For years I tried to escape from my past. I knew I was angry with my mom and dad, and if I could just stop spending my time and energy being mad at them, I would probably be happier. I would complain about all the reasons I had to resent them, and a lot of the reasons were good! But I would go on and on about what they had done…or didn’t do…or should have done. I spent years trying to convince everyone that my mom or dad was the bad guy and the world should cut me some slack. I deserved it after all, I was the victim.
And then a few friends started responding to what I was saying; they said something that I thought was very rude at the time.
“You’ve got to get over that.”
How am I supposed to get over it if he deserves to suffer? He DESERVES for me to send hate vibes, he deserves to have me talk bad about him all day long. He deserves to be forgotten on his birthday and he deserves to be remembered as the worst human I’ve ever met.
A wiser person once told me “Having resentment is like drinking poison and expecting the other person to die.”
Wait…Does that work? Cuz I’ll try it.
I spent so many years being angry at the people I thought had harmed me. Ruined me. Set me up for failure. Embarrassed me. And then came the day when I decided I’d had enough. My life wasn’t getting any better and I knew something had to change. I listened to people who had been in my shoes and had recovered from the pain. For a long time I just listened because I was too afraid to share my story. And then little by little I began to open up, have courage, and be vulnerable. I told bits of my story at first because I was too afraid to say everything. I didn’t trust anyone because I thought they would use my secrets as weapons against me, especially my friends. So I would give a bit of my truth and prepare for a negative reaction. I expected to be judged and avoided.
Instead I got no reaction, or I got a ‘thank you’ for being vulnerable. The next time I ran into a confidant, there was no recollection of my secret, like I thought there would be. I thought I would be able to see my shame and my history on their faces. It was as if it had gone in one ear and out the other. I wasn’t judged by my past and I wasn’t put into a category. I was loved and accepted.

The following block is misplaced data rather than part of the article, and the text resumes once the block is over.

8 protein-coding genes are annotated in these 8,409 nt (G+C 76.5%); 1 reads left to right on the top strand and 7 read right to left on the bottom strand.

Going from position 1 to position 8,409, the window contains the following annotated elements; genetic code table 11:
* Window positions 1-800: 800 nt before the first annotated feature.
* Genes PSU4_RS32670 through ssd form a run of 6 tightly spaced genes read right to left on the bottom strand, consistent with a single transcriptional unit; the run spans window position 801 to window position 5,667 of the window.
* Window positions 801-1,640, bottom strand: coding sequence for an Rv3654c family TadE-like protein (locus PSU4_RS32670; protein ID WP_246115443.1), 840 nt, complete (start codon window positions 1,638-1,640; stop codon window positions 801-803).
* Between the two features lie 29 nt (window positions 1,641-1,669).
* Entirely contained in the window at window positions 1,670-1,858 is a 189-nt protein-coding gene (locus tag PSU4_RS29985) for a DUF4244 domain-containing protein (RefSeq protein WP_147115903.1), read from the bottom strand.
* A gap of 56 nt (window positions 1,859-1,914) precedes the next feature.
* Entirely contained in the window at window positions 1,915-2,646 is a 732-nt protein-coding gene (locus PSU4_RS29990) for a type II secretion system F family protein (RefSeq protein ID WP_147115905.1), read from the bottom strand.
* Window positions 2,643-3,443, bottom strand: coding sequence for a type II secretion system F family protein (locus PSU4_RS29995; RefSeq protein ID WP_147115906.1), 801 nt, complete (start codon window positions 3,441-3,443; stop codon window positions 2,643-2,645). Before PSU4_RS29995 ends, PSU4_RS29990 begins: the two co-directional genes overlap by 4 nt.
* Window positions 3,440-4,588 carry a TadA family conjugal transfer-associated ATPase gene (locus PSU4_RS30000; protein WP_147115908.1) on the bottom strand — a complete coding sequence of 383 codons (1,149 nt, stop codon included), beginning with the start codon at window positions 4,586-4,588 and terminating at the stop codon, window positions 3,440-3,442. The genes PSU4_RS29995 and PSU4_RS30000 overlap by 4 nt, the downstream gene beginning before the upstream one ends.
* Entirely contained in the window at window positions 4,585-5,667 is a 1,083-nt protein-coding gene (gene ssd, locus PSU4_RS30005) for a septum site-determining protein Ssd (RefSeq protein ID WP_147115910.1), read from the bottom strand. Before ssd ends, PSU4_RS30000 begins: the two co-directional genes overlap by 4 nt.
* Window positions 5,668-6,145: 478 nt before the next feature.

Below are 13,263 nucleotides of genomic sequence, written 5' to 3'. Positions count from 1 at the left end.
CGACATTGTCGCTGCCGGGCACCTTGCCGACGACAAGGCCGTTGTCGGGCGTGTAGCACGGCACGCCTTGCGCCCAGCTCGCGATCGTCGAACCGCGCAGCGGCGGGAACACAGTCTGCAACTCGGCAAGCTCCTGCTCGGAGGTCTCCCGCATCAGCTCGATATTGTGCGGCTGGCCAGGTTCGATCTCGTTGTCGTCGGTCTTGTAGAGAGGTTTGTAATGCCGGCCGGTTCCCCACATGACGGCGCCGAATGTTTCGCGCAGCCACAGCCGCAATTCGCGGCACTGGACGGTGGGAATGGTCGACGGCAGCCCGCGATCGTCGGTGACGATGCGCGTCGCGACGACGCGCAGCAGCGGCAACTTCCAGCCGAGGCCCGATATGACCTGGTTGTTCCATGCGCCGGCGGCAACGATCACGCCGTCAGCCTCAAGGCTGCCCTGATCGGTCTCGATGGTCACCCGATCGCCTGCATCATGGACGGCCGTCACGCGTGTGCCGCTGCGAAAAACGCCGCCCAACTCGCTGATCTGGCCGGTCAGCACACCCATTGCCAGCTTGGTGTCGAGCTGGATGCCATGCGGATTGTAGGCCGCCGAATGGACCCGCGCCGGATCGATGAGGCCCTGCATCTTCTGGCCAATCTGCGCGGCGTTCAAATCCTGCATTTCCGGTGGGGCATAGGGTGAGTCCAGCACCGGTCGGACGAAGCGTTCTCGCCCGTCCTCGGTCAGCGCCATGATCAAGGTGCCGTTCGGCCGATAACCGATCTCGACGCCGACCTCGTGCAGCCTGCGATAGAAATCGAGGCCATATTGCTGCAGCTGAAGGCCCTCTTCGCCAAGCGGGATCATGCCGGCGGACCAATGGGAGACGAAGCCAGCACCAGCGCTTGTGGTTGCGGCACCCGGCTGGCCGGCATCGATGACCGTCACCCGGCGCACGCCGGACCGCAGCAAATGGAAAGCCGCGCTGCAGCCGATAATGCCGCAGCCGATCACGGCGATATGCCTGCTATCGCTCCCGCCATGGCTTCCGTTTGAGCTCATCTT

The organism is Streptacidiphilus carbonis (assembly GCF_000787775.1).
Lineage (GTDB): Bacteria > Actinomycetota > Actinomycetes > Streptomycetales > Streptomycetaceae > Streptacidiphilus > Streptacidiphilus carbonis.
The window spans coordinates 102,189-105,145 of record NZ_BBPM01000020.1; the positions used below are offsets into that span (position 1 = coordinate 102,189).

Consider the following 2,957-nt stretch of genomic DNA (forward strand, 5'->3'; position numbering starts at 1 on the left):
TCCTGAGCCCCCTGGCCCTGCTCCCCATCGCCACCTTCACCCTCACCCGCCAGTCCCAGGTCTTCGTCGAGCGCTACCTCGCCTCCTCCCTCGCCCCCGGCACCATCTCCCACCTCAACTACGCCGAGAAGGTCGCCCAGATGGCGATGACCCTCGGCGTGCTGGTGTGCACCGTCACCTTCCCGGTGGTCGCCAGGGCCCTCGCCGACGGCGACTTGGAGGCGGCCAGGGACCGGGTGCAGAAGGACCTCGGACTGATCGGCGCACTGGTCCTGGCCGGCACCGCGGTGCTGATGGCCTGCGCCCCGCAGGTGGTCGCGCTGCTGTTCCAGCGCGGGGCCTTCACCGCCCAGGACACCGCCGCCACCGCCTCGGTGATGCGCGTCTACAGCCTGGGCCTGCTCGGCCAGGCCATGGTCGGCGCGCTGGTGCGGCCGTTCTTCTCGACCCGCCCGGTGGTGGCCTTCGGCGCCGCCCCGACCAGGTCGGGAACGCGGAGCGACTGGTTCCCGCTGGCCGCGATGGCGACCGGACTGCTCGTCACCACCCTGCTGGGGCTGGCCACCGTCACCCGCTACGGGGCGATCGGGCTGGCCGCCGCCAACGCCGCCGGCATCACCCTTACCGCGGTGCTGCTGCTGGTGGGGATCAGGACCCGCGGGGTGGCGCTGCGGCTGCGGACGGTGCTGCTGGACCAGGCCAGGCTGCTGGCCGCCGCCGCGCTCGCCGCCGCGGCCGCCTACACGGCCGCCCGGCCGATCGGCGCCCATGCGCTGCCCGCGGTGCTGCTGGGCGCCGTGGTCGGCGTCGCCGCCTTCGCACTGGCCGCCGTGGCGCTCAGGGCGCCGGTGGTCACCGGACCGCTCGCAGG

Over time I unpacked my stories and my shame. As I became lighter and lighter, my resentments toward people began to float to the surface. I was still angry at certain people and I heard those resentments kept me in a “sick” mindset.
Ok, so I have to forgive.
Because I had tried EVERYTHING ELSE IN THE WORLD, I decided to try prayer. It was difficult at first because it turns out I didn’t really believe in God. I felt like…like I had to give something in order to receive blessings or have my prayers heard/answered. Eventually I learned God is not religion. You don’t have to pay, you don’t have to suffer, you don’t have to be punished. God just loves and performs miracles. Praying to a Higher Power allowed me to take the burden off myself. Over time I came to believe that something more powerful than myself could handle this life better than I could. Praying to your Higher Power is like having a conversation with God, and meditation is where you get all the answers. Prayer allowed me to see my parents for what they really are: human.
I realized through meditation and prayer, the people I’m angry with don’t feel bad. They don’t even know I feel resentment towards them! Dad is just sitting home, doing his thing, unaware of the fact that I am so so mad at him and I feel like he ruined my life. He is just a human. There were many years, about 30 to be exact, where I never crossed my dad’s mind; he did not think of me once, because I wasn’t born! However, not a day has gone by that my father has not existed in my world. Think about that. Before you came along, your mother did not think about you. She had her struggles, joys, pain, and her life and she did not think about you once, because YOU DID NOT EXIST. But you’ve always known your mother. We forget that our parents were humans before they were our parents.
Humanizing my parents helped me to have compassion for them. When I began to see them as simply humans, just like me, I could see how they would make a mistake. I could see how they tried their best, even if their best was horrible. And I could begin the process of forgiving them for their trespasses. The path has not been easy; there were times I would remember something my dad had done and rage would flood my body; but remembering that he is just a human, and was once a child who had also been hurt by his father, helped me to soften just a bit more each time.
Forgiveness has been difficult for me, it is definitely a practice. For the longest time I thought those who hurt me, deserved to suffer. So I would sit in that painful moment, I would seethe just thinking of them, but they never came for their reckoning and I realized I’m just sitting here wasting my time, causing myself more pain.
I haven’t seen my father in six years, the photo I used for this blog was taken the last time I saw my father. I don’t know if I’ll ever see him again, even though he lives in the same state as me – but I’m still going to forgive him. Because I’m ready to live my happy life. Being angry is just too much weight to carry around. It’s too heavy and I don’t want to carry that load anymore. I know I don’t have to and now I know how.
I don’t forgive to make the other person feel better or let him off the hook. I forgive because I don’t want to waste my life in pain just to be a martyr for a ridiculous cause.